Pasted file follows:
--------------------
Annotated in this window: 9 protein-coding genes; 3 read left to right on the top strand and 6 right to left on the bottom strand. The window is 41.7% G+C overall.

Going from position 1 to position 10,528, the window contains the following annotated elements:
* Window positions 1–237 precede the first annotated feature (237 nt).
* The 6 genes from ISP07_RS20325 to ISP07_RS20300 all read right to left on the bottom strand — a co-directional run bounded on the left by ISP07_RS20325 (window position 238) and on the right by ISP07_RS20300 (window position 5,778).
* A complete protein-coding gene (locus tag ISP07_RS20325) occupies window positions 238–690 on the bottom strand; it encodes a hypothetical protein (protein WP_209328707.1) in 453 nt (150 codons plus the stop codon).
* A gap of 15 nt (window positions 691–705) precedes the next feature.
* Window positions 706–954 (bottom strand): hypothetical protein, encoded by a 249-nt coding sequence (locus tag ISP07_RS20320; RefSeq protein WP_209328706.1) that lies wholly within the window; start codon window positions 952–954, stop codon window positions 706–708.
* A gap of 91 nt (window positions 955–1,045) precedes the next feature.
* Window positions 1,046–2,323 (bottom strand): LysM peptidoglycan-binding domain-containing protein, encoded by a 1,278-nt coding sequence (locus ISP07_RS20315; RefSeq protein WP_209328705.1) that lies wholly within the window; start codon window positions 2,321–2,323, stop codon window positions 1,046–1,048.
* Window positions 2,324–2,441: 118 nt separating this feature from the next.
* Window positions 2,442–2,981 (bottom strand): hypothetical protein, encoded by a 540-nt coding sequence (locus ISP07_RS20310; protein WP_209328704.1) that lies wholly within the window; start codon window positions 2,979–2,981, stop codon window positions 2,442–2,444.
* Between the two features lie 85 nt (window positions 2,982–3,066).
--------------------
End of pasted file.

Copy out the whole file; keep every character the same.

Annotated in this window: 9 protein-coding genes; 3 read left to right on the top strand and 6 right to left on the bottom strand. The window is 41.7% G+C overall.

Going from position 1 to position 10,528, the window contains the following annotated elements:
* Window positions 1–237 precede the first annotated feature (237 nt).
* The 6 genes from ISP07_RS20325 to ISP07_RS20300 all read right to left on the bottom strand — a co-directional run bounded on the left by ISP07_RS20325 (window position 238) and on the right by ISP07_RS20300 (window position 5,778).
* A complete protein-coding gene (locus tag ISP07_RS20325) occupies window positions 238–690 on the bottom strand; it encodes a hypothetical protein (protein WP_209328707.1) in 453 nt (150 codons plus the stop codon).
* A gap of 15 nt (window positions 691–705) precedes the next feature.
* Window positions 706–954 (bottom strand): hypothetical protein, encoded by a 249-nt coding sequence (locus tag ISP07_RS20320; RefSeq protein WP_209328706.1) that lies wholly within the window; start codon window positions 952–954, stop codon window positions 706–708.
* A gap of 91 nt (window positions 955–1,045) precedes the next feature.
* Window positions 1,046–2,323 (bottom strand): LysM peptidoglycan-binding domain-containing protein, encoded by a 1,278-nt coding sequence (locus ISP07_RS20315; RefSeq protein WP_209328705.1) that lies wholly within the window; start codon window positions 2,321–2,323, stop codon window positions 1,046–1,048.
* Window positions 2,324–2,441: 118 nt separating this feature from the next.
* Window positions 2,442–2,981 (bottom strand): hypothetical protein, encoded by a 540-nt coding sequence (locus ISP07_RS20310; protein WP_209328704.1) that lies wholly within the window; start codon window positions 2,979–2,981, stop codon window positions 2,442–2,444.
* Between the two features lie 85 nt (window positions 2,982–3,066).